Gordon Lightfoot is a Canadian singer-songwriter known for his folk and country music. He is often referred to as Canada’s greatest songwriter, and rightfully so.
He has released numerous albums and is best known for his hits such as “If You Could Read My Mind,” “Sundown,” and “The Wreck of the Edmund Fitzgerald.”
His music often focuses on Canadian history and landscapes. He has been inducted into the Canadian Music Hall of Fame and the Order of Canada, the country’s highest civilian honour.
Unfortunately, the Canadian legend passed away on May 1, 2023, at the Sunnybrook Hospital in Toronto. After 84 incredible years of life, Lightfoot died of natural causes.
Throughout his career, Lightfoot overcome many health issues, including Bell’s palsy. Just before his concert in Orillia in 2002, Lightfoot was taken to the hospital for a ruptured artery in his stomach.
But after several operations and a six-week coma, Lightfoot came out on top. He spent three months in the hospital before returning to the stage at the Mariposa Festival in 2004.
In the same year, Lightfoot also released the Harmony album. However, in 2006, he suffered a minor stroke during a performance. This left him without the use of some of the fingers in his right hand.
Lightfoot overcame many health scares, but nothing was as scary as a death hoax circulating in 2010.
On February 18, 2010, a Twitter post from then-CanWest journalist David Akin claimed Lightfoot was dead. Akin received his information from Ronnie Hawkins, who was punked by a prankster claiming to be Lightfoot’s grandson.
“I was quite surprised to hear it myself driving to my office…I haven’t had so much airplay for weeks,” Lightfoot jokingly told CP24 following the hoax.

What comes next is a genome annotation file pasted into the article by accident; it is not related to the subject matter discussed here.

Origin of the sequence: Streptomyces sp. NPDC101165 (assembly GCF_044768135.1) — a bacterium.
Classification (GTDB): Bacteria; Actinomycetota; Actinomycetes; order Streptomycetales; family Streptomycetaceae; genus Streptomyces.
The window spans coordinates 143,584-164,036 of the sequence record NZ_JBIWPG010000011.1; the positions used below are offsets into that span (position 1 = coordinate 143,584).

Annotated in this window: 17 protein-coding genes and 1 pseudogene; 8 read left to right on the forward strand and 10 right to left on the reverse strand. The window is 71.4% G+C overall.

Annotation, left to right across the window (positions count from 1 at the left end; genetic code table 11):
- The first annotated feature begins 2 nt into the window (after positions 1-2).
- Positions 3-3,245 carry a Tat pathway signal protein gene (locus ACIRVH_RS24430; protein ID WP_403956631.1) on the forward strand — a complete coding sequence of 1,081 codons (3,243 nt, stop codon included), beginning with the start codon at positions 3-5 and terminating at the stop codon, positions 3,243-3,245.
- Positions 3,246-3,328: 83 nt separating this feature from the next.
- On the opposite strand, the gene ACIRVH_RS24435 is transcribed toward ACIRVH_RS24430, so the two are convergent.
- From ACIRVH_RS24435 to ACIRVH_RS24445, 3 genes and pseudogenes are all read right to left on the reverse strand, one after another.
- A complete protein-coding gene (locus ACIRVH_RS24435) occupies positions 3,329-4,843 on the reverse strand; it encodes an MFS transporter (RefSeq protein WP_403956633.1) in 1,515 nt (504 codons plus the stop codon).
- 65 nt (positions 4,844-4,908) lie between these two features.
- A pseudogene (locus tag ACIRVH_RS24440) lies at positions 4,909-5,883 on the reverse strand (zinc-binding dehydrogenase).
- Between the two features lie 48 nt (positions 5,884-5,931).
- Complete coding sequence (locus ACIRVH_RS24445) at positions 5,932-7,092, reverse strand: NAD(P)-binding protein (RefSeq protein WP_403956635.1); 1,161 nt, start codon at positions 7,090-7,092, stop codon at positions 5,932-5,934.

Remembering Lightfoot With A Heavy Heart
This time around, Lightfoot’s passing is no hoax. Musicians around the world are now paying their respects to Canada’s legendary icon.
“We have lost one of our greatest singer-songwriters…Gordon Lightfoot captured our country’s spirit in his music – and in doing so, he helped shape Canada’s soundscape,” said Prime Minister Justin Trudeau in a Twitter post.
Fellow musician Anne Murray told the Globe and Mail, “It seems that he wanted to perform until the end, and he did.” Murray retired at 40, but Lightfoot never let his age stop him.
The City of Orillia, where Lightfoot grew up, has lowered its flags to half-mast, and books of condolences have been set up in remembrance.
“His deep roots in our city are woven into the fabric of Orillia with tributes from the Gordon Lightfoot auditorium stage and his bust at our iconic Orillia Opera House, to the Lightfoot Trail and the Golden Leaves,” commented Orillia Mayor Don McIsaac.
The last song Lightfoot performed before his passing was “Rainy Day People” at Club Regent Casino in Winnipeg on October 30, 2022.
Not long after his passing, Lightfoot’s hit songs “If You Could Read My Mind, “Sundown,” The Wreck of Edmund Fitzgerald,” and “Carefree Highway” rose to the top four spots of the iTunes Song Chart in the United States.
According to superfan Charlene Westbrook, Lightfoot wanted to have his song “A Passing Ship” play at his funeral.
We have lost a one-of-a-kind legend who gave his music to the world. Fans will grieve, but we will remember that small-town boy who grew up to be Gordon Lightfoot,” Westbrook told the Globe and Mail.
While Lightfoot’s passing is tragic, there’s no doubt the legendary musician would want his life to be celebrated. We are rainy-day people, so let’s rise above this sorrow.